The legal landscape
Heading into this crisis, law firms were feeling confident: revenues were up, margins were stable and around four-fifths were optimistic about the year ahead. The coronavirus has changed all that. Many law firms were forced to furlough staff and are now contemplating an uncertain future.
Competitive pressure has been a fact of life for law firms in recent years: they must now compete with some accountancy firms as well as each other to hire the best staff. This has seen significant wage inflation, which in turn has stifled margin improvement. At the same time, there is greater competition for work, which puts additional pressure on fees.
From here, those firms that have invested in technology, managed lock-up successfully and, perhaps most importantly, are in the right areas for the post-coronavirus world are likely to steal a march. Expect areas such as bankruptcy and litigation to forge ahead, while other segments, such as real estate, to struggle.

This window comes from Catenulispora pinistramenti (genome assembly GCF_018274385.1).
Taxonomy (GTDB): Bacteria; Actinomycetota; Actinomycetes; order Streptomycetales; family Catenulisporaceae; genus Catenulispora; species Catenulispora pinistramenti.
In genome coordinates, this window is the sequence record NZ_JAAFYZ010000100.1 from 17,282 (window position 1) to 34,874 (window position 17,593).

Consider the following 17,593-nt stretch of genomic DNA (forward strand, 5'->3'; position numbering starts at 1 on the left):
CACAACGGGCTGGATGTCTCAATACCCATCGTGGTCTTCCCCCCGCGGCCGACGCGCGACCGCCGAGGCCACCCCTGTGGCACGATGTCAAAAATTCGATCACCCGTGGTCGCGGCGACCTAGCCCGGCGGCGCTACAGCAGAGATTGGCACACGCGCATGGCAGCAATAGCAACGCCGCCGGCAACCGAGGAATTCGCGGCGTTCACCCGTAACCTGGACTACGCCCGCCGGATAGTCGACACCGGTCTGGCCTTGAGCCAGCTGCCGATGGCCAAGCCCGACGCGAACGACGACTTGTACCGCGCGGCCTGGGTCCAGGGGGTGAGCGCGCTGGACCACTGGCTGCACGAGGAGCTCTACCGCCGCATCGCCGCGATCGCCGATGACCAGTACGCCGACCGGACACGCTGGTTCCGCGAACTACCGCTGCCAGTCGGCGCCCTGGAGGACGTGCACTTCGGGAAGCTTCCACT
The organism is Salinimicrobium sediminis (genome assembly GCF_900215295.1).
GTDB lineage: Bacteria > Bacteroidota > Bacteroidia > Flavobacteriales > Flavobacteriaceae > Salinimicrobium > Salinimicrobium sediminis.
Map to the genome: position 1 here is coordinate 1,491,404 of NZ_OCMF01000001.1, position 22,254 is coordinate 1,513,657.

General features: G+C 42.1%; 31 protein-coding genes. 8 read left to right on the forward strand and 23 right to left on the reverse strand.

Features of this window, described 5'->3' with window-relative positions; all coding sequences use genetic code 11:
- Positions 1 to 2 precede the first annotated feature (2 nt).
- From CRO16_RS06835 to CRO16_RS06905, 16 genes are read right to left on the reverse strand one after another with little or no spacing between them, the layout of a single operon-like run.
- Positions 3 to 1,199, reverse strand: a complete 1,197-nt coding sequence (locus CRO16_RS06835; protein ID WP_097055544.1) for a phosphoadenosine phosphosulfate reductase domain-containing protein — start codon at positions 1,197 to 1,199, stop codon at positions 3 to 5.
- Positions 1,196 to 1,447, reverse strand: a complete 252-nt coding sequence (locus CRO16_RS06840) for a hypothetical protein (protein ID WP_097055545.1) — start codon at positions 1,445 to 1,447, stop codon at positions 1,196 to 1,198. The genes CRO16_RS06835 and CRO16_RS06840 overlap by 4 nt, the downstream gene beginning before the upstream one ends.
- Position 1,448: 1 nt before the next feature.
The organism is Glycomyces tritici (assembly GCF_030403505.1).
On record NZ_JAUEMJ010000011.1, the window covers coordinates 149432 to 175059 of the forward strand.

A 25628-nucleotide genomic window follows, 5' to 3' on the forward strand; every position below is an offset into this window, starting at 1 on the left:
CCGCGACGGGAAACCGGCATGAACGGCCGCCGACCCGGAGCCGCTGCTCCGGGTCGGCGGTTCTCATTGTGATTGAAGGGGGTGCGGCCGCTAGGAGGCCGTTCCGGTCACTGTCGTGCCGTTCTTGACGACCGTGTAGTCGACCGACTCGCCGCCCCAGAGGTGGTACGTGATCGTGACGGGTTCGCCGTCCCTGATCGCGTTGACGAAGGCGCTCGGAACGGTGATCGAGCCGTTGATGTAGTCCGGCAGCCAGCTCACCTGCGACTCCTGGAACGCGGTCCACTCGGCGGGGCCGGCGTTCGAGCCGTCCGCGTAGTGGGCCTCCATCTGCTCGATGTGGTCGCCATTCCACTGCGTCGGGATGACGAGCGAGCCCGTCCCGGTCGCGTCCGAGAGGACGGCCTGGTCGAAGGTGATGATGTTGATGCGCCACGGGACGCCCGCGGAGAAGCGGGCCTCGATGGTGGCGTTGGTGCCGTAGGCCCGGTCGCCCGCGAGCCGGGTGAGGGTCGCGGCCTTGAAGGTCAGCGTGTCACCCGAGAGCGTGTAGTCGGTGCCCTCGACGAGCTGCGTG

Respondents say the legal industry is battening down the hatches for the foreseeable future. That means M&A and team hiring may be off the table in the short-term. That said, those firms with greater vision may spot the opportunity to pick-up high-quality lawyers at a time when they may be disillusioned.
Last year, we warned that the slow progress on lock-up could pose a real threat to firms in a crisis. Today, we are in the white heat of a crisis and the end of the transition agreement is just around the corner. Firms may now be regretting they didn’t do more to build resilience into their businesses when times were good.